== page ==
KINGSTON, ON – This week, Queen’s University’s School of Computing will host the Ontario Celebration of Women in Computing. The first in Canada held under the U.S. Grace Hopper Celebration of Women in Computing (GHC) umbrella, it brings together students, faculty, and professionals from around the province.
At Queen’s, about one in four computing students are women, a number that is higher than the national average but has not increased significantly since 2005. The number of female graduate students in the field is even lower, and as a result there are fewer female mentors for younger students.
“Many young girls don’t have an understanding of what computer science entails, nor how broad the field is, so they don’t consider it as a viable career option,” says Wendy Powley, School of Computing research associate, adjunct lecturer and conference chair.
The women in the School of Computing have worked hard over the years to provide outreach activities to introduce young people to the potential that a career in computer science offers. Among other things, Queen’s has partnered with Mount Allison and Trent Universities on an NSERC-funded project that allows university students to go to local elementary schools to carry out computing-related workshops with young girls.
The number of women in the field has decreased dramatically since the 1980s. While the reasons behind the decline are not clear, the fact that computer science is often associated with math and engineering – both historically thought of as “masculine” fields – means many women may not consider computing to be an option. It has also proven difficult to break the stereotype that all computer scientists are “geeks.”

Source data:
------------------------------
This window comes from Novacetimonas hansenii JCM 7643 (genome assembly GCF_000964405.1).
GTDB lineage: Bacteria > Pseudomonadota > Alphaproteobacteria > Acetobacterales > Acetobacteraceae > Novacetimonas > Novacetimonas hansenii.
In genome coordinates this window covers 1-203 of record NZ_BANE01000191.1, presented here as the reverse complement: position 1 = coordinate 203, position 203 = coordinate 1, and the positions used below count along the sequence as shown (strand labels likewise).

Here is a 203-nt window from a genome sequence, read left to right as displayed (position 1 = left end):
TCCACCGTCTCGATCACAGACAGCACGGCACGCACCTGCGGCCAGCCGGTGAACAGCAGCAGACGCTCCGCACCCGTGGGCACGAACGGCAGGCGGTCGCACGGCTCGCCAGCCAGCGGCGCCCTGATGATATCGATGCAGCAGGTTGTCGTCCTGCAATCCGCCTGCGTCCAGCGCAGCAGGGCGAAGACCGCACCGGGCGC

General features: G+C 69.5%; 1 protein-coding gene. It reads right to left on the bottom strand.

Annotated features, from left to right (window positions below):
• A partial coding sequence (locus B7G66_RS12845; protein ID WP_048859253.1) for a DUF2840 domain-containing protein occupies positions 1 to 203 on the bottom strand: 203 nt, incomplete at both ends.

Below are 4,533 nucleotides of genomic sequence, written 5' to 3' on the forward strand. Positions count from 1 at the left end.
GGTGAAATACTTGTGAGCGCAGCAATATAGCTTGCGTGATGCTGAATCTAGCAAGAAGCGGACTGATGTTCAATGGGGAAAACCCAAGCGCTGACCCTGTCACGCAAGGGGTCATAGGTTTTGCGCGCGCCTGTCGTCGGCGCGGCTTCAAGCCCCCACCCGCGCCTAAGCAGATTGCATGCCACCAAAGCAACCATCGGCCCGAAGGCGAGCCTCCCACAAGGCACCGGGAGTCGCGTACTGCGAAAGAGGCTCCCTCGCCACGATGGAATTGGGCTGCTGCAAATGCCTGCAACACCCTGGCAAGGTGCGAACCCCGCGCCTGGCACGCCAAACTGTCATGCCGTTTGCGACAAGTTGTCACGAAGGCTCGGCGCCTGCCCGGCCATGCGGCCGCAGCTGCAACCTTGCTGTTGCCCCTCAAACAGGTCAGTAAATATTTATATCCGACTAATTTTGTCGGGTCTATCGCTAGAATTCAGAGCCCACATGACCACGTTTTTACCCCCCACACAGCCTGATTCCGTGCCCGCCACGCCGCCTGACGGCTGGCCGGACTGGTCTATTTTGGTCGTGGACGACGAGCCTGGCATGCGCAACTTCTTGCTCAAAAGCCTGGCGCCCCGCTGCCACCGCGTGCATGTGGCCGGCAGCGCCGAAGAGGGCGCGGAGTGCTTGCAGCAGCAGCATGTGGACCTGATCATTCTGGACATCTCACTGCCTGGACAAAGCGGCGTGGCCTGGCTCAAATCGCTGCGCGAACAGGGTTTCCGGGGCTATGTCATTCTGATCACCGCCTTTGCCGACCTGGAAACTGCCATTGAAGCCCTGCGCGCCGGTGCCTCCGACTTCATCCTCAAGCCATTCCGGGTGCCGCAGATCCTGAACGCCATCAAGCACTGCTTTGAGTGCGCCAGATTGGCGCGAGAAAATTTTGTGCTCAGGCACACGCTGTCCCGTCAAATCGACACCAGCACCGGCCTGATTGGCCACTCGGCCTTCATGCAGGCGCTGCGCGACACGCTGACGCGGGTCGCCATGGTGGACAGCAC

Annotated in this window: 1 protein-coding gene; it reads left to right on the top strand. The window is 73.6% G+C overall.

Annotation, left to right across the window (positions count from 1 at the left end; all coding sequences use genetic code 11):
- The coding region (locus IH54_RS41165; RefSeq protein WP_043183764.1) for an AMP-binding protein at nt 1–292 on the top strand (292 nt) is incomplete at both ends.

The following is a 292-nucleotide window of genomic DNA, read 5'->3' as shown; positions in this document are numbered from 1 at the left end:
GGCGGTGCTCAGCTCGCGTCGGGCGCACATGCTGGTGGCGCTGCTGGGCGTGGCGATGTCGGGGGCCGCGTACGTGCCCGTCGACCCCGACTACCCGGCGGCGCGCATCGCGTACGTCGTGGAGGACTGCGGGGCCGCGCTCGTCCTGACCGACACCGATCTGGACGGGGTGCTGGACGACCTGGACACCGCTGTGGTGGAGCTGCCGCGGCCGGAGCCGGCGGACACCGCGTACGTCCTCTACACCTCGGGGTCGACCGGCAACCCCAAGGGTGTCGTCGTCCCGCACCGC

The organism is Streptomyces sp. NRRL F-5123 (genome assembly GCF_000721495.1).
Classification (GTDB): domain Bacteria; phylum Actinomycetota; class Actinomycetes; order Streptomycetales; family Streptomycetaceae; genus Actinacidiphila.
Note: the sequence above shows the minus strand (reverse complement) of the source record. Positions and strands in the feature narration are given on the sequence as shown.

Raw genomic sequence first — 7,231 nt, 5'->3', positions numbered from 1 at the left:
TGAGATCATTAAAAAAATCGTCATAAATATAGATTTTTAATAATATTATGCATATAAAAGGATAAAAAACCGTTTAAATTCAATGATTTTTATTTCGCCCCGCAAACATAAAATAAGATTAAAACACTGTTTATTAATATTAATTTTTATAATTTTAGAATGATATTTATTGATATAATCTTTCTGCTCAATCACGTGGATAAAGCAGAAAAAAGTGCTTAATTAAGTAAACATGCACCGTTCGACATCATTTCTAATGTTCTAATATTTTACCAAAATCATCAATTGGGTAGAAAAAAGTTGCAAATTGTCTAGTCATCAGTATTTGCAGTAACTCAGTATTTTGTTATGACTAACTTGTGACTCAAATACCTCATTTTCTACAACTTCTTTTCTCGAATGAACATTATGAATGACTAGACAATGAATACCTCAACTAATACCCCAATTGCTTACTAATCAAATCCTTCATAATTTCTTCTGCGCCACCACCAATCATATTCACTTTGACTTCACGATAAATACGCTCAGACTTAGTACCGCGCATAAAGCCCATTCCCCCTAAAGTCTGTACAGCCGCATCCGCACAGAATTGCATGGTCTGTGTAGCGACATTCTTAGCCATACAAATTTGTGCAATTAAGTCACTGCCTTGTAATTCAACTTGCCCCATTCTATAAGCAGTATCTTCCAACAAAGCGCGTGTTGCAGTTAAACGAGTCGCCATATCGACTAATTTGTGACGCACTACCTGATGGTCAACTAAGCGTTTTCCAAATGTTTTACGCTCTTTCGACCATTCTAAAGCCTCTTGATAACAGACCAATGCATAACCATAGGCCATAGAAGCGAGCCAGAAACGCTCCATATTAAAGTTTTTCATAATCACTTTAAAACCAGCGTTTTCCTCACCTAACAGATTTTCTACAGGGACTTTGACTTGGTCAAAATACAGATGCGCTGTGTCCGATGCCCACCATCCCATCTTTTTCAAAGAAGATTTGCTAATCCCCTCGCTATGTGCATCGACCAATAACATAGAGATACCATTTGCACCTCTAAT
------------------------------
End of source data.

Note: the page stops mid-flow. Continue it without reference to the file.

The conference will provide both undergraduate and graduate students with a chance to present their work and share their ideas and network with others in the field.
Positive mentors who provide support and encouragement are often the reason young women end up in the field. Anna Belkova, now in her fourth year of undergraduate studies at the School of Computing, was inspired by her high school math teacher. “She was a female, and she put so much of herself into her teaching and made everything logical and simple to understand,” says Ms Belkova. “I’ve been in love with it ever since.”